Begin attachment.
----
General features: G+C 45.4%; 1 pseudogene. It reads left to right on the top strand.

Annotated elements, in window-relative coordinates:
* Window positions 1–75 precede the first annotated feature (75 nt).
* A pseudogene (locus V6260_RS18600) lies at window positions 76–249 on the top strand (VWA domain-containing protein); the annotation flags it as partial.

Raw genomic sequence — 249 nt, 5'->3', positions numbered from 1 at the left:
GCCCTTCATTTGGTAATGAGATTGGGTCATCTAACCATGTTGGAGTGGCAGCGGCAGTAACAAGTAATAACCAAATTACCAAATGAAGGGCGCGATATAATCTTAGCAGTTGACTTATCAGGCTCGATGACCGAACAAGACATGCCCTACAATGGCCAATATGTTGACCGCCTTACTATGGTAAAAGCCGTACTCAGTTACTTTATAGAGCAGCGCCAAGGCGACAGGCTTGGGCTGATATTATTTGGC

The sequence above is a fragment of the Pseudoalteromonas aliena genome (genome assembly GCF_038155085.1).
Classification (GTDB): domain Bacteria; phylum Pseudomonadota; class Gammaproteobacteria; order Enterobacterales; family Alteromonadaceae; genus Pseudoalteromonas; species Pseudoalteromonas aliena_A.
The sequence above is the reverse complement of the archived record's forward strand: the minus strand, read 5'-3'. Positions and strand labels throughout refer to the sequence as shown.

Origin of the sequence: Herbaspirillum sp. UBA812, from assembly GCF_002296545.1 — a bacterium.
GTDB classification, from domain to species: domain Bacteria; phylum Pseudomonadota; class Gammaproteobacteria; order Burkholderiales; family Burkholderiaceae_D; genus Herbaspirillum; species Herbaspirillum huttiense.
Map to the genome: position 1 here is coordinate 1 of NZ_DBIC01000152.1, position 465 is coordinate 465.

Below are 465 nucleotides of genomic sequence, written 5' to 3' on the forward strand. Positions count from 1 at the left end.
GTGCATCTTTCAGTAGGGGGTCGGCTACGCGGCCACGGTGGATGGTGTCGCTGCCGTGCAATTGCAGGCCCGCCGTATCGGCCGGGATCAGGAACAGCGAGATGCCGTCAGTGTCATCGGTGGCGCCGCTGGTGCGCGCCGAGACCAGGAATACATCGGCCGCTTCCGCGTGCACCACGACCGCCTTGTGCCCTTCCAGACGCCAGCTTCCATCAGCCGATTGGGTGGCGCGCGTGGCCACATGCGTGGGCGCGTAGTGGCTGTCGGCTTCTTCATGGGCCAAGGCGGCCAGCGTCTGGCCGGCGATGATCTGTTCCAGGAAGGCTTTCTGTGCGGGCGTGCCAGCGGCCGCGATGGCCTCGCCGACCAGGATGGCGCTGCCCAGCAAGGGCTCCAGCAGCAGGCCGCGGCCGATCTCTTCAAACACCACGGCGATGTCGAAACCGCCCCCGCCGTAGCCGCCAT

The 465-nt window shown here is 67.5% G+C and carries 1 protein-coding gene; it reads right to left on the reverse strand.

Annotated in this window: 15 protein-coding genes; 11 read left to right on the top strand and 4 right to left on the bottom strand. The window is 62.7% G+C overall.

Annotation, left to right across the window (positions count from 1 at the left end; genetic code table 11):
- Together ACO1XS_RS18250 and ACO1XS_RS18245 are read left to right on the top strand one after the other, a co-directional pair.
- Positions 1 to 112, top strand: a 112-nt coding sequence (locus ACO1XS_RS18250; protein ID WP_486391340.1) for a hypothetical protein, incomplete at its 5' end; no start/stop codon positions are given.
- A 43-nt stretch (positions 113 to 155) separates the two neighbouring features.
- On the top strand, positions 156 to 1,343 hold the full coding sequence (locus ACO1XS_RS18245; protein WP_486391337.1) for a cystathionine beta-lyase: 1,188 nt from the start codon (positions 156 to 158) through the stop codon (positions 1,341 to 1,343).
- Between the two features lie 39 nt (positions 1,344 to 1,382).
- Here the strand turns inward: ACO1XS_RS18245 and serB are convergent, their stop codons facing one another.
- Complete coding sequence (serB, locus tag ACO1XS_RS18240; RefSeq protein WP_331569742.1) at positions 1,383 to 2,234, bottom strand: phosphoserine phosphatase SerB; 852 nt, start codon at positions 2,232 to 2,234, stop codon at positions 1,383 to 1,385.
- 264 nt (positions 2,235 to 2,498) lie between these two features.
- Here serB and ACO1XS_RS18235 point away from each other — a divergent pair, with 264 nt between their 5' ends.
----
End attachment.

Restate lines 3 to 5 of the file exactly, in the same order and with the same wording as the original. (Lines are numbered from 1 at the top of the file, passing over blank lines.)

* Window positions 1–75 precede the first annotated feature (75 nt).
* A pseudogene (locus V6260_RS18600) lies at window positions 76–249 on the top strand (VWA domain-containing protein); the annotation flags it as partial.

Raw genomic sequence — 249 nt, 5'->3', positions numbered from 1 at the left: